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Research Papers: Gas Turbines: Structures and Dynamics

Design of Experiments to Investigate Geometric Effects on Fluid Leakage Rate in a Balance Drum Seal

[+] Author and Article Information
Neal R. Morgan

Rotating Machinery
and Controls (ROMAC) Laboratory,
Department of Mechanical
and Aerospace Engineering,
University of Virginia,
122 Engineer's Way,
Charlottesville, VA 22904-4746
e-mail: nrm6dr@virginia.edu

Alexandrina Untaroiu

Rotating Machinery
and Controls (ROMAC) Laboratory,
Department of Mechanical
and Aerospace Engineering,
University of Virginia,
122 Engineer's Way,
Charlottesville, VA 22904-4746
e-mail: au6d@virginia.edu

Patrick J. Migliorini

Rotating Machinery
and Controls (ROMAC) Laboratory,
Department of Mechanical
and Aerospace Engineering,
University of Virginia,
122 Engineer's Way,
Charlottesville, VA 22904-4746
e-mail: pjm5b@virginia.edu

Houston G. Wood

Rotating Machinery
and Controls (ROMAC) Laboratory,
Department of Mechanical
and Aerospace Engineering,
University of Virginia,
122 Engineer's Way,
Charlottesville, VI 22904-4746
e-mail: hgw9p@virginia.edu

Contributed by the Structures and Dynamics Committee of ASME for publication in the JOURNAL OF ENGINEERING FOR GAS TURBINES AND POWER. Manuscript received July 9, 2014; final manuscript received July 18, 2014; published online September 30, 2014. Editor: David Wisler.

J. Eng. Gas Turbines Power 137(3), 032501 (Sep 30, 2014) (7 pages) Paper No: GTP-14-1354; doi: 10.1115/1.4028382 History: Received July 09, 2014; Revised July 18, 2014

Annular labyrinth seals are designed as tortuous paths that force a working fluid to expand and contract repeatedly through small clearances between high and low pressure stages of turbomachinery. The resulting expansion and recirculation reduces kinetic energy of the flow and minimizes leakage rate between regions of high and low pressure through the seal. Most current seal geometries are selected based on what has worked in the past, or by incremental improvements on existing designs. In the present research, a balance drum used in a multistage centrifugal pump was chosen as a starting point. A design of experiments (DOEs) study was performed to investigate the influence of groove scale on leakage rate across the seal for a fixed pressure differential. The computational fluid dynamics (CFD) model of the selected labyrinth seal has an upstream region leading to 20 evenly spaced semicircular grooves along a 267 mm seal length, with a clearance region of 0.305 mm. The seal geometry was specified by a set of five variables. The variables allow for variation in scale of the semicircular grooves within a pattern of five independently scaled grooves repeated four times along the seal length. The seal was constructed with a parameterized CFD model in ansys-CFX as a 5 deg sector of the full 3D seal. A noncentral composite designed experiment was performed to investigate the effects of five parameters on leakage rate in the system. This study demonstrates a practical approach for investigating the effects of various geometric factors on leakage rate for balance drum seals. The empirical ten-parameter linear regression model fitted to the results of the experimental design yields suggested groove radii that could be applied to improve performance of future seals.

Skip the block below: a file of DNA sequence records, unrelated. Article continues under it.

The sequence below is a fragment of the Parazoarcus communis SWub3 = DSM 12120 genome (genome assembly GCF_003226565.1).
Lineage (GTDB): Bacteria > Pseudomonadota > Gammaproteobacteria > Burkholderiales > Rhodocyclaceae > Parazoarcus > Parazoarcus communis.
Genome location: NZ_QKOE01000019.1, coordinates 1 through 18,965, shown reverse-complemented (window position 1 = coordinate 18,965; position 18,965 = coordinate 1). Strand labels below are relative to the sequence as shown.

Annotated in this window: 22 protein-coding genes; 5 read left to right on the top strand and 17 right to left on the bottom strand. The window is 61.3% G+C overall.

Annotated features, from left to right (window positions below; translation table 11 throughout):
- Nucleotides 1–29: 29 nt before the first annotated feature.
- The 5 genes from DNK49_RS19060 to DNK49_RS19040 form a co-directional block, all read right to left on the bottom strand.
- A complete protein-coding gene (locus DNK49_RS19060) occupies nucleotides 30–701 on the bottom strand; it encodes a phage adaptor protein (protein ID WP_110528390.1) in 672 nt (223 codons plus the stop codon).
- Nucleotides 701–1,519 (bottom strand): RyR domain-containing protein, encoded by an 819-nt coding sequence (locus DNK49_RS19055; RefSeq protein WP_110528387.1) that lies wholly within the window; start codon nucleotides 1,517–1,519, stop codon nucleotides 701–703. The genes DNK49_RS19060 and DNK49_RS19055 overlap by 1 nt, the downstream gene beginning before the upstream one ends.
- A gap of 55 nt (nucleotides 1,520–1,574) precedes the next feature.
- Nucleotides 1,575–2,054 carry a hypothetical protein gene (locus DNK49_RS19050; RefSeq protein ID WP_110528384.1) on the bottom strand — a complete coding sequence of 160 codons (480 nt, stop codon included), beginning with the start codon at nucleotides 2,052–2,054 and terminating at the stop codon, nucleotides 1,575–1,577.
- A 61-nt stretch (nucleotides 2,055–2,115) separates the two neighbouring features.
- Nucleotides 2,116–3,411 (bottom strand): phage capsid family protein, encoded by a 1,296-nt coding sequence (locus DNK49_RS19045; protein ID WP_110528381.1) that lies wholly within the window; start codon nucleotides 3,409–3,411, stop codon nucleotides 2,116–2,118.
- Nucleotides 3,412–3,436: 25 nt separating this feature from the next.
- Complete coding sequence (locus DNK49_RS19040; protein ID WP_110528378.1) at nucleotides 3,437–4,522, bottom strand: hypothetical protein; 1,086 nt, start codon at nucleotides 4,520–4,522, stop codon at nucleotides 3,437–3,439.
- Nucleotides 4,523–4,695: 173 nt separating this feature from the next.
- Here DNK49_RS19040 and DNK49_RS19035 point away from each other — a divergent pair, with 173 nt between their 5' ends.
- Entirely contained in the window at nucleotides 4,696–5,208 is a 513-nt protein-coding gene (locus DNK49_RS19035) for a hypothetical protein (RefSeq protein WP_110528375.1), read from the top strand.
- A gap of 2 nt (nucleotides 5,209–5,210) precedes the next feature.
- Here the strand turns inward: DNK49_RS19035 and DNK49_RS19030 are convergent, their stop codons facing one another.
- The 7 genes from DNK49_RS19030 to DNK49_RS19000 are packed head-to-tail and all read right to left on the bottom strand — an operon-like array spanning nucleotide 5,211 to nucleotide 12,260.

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Figures

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Fig. 1

23 Factorial design

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Fig. 2

Central composite design in two factors

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Fig. 3

Base seal geometry, a 5 deg sector of the full seal

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Fig. 4

Parameterization of seal geometry

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Fig. 6

Pressure profile mesh dependence

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Fig. 7

Axial velocity profile mesh dependence

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Fig. 8

Pareto chart estimated by sum of squares

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Fig. 9

Residuals versus predicted response

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Fig. 10

Predicted versus actual response

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Fig. 11

Response surface of mass flow rate versus R1 and R2

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Fig. 12

Response surface of mass flow rate versus R1 and R3

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Fig. 13

Design point geometry for predicted optimal leakage rate

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Fig. 14

Radii of grooves for base model (left) versus optimal design point (right)

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